New Gabriel Kreuther Restauarant Proves Fine Dining Thrives in NYC

Finding a location, designing the space, hiring the best staff, and stocking a great wine list make the idea of opening such a restaurant in a city of rents beyond exorbitant quite an iffy proposition.
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As I surveyed the large, bustling dining room at the beautiful new restaurant Gabriel Kreuther across from Bryant Park, I was yet again reminded that fine dining at the highest level has never been more vibrant in Manhattan. Just as the tables are full tonight at Le Bernardin, Aureole, Daniel, Jean-Georges, The Modern, La Grenouille, Per Se, Le Cirque, Picholine, Lincoln Ristorante, Marea, Eleven Madison Park, and The Four Seasons, so, too, are the 100 seats at this stunning new restaurant named for Chef Gabriel Kreuther, congenially occupied six nights a week by well-dressed people who expect a civilized evening to unfold without blasting music, bare tables, and t-shirted waiters who never seem to know who gets what.


True, finding a location, designing the space, hiring the best staff, and stocking a great wine list make the idea of opening such a restaurant in a city of rents beyond exorbitant quite an iffy proposition. But the owners and investors are willing to bet on Kreuther's reputation, a buoyant midtown economy, and a clientele in search of the very best.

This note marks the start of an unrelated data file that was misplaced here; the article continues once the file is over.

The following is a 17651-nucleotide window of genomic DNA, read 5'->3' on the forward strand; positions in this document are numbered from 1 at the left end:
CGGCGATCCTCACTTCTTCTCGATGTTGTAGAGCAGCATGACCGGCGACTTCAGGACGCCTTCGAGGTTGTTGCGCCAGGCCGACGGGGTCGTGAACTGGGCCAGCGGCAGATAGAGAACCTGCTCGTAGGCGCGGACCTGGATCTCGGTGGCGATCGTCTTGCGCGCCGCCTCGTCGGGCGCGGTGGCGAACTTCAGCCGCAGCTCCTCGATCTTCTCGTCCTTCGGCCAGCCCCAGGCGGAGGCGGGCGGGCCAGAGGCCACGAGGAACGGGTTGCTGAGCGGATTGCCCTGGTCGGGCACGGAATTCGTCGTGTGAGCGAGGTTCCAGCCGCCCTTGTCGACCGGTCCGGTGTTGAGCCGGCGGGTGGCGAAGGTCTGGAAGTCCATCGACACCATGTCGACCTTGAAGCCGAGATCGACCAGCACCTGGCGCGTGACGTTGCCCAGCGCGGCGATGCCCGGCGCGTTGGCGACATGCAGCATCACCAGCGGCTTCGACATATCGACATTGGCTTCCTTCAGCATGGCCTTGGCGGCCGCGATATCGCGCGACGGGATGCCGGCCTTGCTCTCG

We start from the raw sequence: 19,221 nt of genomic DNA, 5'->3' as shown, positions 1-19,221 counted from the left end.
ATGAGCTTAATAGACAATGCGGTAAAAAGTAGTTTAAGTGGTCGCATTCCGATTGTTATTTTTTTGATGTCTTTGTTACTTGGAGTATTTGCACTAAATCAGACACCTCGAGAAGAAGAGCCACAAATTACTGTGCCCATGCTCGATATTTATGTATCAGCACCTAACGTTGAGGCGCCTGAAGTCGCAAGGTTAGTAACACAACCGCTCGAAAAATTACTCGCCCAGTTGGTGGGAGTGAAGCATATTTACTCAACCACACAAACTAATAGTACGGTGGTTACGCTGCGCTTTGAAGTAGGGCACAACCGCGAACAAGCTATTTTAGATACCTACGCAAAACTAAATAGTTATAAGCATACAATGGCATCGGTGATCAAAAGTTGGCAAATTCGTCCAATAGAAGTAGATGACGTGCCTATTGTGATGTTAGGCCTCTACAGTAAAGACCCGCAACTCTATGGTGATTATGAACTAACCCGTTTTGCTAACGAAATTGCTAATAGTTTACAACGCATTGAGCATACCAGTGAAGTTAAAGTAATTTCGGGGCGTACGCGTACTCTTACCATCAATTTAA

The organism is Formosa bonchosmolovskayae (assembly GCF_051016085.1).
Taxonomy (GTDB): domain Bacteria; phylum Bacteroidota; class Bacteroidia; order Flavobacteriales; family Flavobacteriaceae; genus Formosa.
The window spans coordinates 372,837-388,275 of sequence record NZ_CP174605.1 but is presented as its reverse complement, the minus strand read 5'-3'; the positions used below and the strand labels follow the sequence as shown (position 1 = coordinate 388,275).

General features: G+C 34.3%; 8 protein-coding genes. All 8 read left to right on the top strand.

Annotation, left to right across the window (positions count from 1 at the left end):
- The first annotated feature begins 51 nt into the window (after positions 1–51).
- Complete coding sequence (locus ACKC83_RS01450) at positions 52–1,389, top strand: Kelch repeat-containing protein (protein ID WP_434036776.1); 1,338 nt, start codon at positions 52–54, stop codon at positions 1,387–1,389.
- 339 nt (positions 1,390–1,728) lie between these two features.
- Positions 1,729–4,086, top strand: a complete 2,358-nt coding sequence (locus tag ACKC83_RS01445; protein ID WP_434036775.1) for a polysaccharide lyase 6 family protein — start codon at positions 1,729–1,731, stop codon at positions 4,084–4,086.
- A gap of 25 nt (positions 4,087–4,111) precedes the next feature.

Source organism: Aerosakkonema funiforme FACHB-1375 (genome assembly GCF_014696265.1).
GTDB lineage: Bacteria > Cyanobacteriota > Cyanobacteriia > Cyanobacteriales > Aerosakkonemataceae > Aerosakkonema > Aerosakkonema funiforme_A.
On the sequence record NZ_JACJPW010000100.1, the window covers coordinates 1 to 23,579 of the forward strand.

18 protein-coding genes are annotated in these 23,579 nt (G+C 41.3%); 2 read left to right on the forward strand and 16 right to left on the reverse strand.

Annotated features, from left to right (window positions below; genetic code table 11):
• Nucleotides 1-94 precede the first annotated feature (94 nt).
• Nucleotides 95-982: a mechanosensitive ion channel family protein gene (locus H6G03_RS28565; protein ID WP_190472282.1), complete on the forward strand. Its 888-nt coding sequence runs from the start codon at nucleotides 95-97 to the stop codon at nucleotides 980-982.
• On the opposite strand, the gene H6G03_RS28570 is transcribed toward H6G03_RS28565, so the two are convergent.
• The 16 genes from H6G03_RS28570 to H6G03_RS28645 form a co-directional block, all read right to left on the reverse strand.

Kreuther earned his ranking among NYC's great French masters while at The Modern for ten years, and his return to the stoves has been eagerly awaited by his fans and the food media. So the opening of his restaurant (I'll call it "GK") is easily the big restaurant news item of 2015. All the more remarkable, the fixed-price menu at GK for four courses, plus amuses, three bread services, pre-dessert, cookies, chocolates, and a coffee cake to take home, is only $98 (tasting menu $185)--quite a bit below Le Bernardin's $140 (four courses), Daniel's $145 (four) and Jean-Georges' $128 (three).


GK's angled, flowing dining spaces, including a chef's table near the kitchen, are inspired by the town squares in Alsace, where Kreuther comes from, with light fixtures in the bar that evoke street lamps, wooden beams, green tiles, an etched-glass wall adorned with stork imagery, and a stainless-steel bar top resembling pewter. Kreuther must feel right at home.

The retro-style chairs are extremely comfortable, the tables are set with thick white linens and napkins, with a charming table lamp that gives a further glow to the room. The elongated forks, knives and spoons seem to me more apt for a fondue set, and I was surprised the rimmed wine glasses are not of the quality of all else on the table.

GK's service staff has now gotten to the point of seeming effortless in their moves, and the wine list is presented on an iPad that allows you to zero in on region, grape, and price, with the help of ever-ebullient beverage director Emilie Perrier and the very helpful Brady Gorsuch.

I am going to try very hard not to pile on superlatives about the cuisine, but it will be difficult. Kreuther's vision of food is based on the principle that, by using the finest ingredients, very little has to be done to any of them beyond pairing them up, so that their flavors remain pure and distinct, while wholly complementary.